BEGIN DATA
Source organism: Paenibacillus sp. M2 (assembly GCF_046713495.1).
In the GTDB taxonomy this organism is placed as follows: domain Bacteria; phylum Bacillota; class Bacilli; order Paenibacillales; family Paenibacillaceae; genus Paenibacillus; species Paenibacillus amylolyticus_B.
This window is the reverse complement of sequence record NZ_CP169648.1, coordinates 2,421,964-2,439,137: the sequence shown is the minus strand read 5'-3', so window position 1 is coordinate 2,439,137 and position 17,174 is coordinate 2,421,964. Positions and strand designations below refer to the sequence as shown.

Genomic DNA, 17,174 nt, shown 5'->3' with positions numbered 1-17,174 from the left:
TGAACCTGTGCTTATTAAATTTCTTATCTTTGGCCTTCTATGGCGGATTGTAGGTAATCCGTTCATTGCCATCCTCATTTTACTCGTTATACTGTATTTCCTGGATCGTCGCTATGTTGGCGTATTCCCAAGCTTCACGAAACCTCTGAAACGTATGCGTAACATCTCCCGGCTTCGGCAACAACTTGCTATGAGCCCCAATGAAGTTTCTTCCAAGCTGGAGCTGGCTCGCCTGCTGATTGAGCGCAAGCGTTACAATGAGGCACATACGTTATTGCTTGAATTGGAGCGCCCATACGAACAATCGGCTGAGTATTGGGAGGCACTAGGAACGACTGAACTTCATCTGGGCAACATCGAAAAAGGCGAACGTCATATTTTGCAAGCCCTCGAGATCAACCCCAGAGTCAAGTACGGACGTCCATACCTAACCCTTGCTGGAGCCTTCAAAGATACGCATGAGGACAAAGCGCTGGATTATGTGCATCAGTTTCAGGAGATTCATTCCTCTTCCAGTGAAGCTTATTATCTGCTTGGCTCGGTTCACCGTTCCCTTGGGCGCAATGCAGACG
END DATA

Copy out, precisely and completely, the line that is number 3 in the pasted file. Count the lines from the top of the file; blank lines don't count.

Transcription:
This window is the reverse complement of sequence record NZ_CP169648.1, coordinates 2,421,964-2,439,137: the sequence shown is the minus strand read 5'-3', so window position 1 is coordinate 2,439,137 and position 17,174 is coordinate 2,421,964. Positions and strand designations below refer to the sequence as shown.